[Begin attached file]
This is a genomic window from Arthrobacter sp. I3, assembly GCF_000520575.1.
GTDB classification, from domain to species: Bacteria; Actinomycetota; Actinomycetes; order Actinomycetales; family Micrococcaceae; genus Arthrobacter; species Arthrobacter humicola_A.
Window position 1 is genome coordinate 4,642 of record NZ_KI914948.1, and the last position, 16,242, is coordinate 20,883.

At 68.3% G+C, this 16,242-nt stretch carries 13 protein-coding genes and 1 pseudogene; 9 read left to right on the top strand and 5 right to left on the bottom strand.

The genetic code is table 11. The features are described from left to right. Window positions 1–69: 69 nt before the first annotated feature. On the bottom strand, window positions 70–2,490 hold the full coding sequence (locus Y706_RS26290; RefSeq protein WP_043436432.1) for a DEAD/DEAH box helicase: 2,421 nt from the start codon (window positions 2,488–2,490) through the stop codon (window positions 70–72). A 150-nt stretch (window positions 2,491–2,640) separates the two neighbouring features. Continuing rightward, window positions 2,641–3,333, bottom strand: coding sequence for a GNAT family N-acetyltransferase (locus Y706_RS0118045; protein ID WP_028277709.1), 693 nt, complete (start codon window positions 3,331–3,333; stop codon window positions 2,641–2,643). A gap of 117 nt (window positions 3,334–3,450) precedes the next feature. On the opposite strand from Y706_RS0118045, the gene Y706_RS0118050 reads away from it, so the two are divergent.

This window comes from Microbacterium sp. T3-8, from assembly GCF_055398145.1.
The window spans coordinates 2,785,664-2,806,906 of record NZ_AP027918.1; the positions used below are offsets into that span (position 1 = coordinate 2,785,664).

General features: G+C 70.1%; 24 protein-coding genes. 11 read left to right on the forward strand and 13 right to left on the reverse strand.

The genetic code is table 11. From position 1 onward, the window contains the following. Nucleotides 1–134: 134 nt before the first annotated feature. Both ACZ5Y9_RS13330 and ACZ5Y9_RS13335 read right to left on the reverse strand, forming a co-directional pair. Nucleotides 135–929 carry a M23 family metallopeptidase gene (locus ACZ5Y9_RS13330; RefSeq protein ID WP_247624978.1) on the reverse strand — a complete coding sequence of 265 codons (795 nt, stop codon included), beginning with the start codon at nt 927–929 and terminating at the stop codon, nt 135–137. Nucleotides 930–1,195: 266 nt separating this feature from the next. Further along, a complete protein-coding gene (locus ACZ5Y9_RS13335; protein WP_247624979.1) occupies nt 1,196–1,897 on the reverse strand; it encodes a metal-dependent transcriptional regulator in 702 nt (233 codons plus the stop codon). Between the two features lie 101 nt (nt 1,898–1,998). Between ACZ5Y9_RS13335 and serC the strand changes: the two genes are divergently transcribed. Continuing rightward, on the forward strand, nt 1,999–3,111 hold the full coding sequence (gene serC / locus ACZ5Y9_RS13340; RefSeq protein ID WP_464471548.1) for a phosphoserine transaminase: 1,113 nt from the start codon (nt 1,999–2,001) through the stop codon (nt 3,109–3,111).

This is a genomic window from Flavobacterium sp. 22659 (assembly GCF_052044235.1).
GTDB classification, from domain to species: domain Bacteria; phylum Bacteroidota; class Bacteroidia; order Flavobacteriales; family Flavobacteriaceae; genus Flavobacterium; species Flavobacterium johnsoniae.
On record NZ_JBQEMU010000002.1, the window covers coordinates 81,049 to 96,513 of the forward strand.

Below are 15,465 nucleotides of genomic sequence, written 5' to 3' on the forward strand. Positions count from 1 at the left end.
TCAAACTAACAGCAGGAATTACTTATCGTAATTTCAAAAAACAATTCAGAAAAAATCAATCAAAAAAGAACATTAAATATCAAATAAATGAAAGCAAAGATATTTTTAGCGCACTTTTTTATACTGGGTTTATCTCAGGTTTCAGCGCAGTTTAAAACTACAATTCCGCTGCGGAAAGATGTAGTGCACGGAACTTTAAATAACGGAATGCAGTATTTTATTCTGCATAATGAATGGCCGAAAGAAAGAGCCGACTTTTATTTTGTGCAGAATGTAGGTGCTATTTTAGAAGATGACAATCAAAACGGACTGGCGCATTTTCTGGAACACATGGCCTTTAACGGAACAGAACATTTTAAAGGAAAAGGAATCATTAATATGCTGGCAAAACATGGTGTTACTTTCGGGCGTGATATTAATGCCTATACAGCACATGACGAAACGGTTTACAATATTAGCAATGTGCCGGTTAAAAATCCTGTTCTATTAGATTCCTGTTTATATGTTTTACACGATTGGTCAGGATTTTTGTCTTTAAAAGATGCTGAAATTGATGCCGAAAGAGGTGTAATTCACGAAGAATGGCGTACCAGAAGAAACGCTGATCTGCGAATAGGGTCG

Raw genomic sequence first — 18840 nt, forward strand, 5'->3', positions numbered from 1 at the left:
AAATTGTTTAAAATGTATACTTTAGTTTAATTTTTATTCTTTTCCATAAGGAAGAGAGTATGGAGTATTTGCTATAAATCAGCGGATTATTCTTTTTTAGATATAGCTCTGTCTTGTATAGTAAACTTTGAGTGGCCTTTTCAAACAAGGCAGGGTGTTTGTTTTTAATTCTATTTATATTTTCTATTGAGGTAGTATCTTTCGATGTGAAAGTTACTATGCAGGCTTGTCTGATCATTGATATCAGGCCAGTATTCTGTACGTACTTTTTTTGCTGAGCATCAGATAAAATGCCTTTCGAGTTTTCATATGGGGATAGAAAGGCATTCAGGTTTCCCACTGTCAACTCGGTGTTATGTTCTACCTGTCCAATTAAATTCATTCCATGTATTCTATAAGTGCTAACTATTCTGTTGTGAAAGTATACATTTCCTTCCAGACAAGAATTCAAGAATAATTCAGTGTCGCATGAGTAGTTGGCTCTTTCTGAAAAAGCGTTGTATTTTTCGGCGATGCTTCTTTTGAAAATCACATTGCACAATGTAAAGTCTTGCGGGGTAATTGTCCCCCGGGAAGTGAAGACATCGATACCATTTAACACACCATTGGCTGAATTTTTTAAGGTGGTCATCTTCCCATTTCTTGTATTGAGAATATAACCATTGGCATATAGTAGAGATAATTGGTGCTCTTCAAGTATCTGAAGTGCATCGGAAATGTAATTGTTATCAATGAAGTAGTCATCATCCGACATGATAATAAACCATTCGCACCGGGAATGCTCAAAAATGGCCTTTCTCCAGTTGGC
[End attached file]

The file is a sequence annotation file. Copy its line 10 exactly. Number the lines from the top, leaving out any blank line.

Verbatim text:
This is a genomic window from Flavobacterium sp. 22659 (assembly GCF_052044235.1).